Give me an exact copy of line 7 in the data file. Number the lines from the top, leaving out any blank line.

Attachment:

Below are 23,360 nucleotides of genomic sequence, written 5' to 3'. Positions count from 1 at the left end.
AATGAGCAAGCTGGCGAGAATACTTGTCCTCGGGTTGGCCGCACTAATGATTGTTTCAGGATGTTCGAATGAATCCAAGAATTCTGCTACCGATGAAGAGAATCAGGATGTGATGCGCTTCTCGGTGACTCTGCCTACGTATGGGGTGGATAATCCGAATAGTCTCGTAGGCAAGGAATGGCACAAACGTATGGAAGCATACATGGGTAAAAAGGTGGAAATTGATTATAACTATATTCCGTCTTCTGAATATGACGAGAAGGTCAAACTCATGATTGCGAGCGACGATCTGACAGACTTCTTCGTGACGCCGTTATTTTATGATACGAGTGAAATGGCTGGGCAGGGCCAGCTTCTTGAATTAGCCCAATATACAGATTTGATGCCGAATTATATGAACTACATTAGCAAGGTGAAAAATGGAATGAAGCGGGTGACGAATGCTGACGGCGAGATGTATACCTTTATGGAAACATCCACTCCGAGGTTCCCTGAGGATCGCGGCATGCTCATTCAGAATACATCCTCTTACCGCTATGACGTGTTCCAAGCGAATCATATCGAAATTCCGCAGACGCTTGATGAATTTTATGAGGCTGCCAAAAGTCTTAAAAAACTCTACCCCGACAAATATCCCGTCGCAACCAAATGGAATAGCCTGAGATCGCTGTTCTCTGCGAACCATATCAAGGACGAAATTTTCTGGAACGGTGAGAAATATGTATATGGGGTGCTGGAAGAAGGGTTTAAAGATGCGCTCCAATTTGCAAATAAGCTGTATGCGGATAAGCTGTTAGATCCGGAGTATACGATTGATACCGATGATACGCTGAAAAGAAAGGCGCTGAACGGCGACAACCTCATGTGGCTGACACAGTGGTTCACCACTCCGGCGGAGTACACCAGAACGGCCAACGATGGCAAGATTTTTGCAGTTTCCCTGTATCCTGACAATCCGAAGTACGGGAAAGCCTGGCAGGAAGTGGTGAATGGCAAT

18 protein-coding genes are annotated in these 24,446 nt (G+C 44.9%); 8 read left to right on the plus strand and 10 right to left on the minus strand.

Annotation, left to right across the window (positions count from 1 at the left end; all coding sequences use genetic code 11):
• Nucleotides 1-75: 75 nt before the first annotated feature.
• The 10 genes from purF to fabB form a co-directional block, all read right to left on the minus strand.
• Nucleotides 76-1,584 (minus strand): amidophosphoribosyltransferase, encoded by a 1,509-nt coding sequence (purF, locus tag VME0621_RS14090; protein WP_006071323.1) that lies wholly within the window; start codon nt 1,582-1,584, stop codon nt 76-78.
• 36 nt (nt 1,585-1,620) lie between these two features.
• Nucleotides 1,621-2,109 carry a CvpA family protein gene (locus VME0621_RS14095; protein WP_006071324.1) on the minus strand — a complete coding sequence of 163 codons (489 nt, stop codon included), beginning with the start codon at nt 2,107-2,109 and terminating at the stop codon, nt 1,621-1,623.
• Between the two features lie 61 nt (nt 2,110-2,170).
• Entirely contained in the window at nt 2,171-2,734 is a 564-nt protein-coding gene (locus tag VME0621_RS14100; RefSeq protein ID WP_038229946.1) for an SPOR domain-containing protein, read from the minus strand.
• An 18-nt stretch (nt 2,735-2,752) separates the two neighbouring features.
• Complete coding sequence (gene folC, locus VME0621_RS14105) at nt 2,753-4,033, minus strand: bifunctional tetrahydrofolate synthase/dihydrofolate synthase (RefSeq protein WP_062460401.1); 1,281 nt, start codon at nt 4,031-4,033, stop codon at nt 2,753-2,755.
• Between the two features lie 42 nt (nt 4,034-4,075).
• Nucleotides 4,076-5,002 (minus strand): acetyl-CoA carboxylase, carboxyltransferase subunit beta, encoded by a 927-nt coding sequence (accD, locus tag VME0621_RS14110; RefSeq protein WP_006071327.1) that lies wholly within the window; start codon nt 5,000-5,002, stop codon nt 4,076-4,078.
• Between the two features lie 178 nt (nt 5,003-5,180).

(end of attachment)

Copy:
• Nucleotides 76-1,584 (minus strand): amidophosphoribosyltransferase, encoded by a 1,509-nt coding sequence (purF, locus tag VME0621_RS14090; protein WP_006071323.1) that lies wholly within the window; start codon nt 1,582-1,584, stop codon nt 76-78.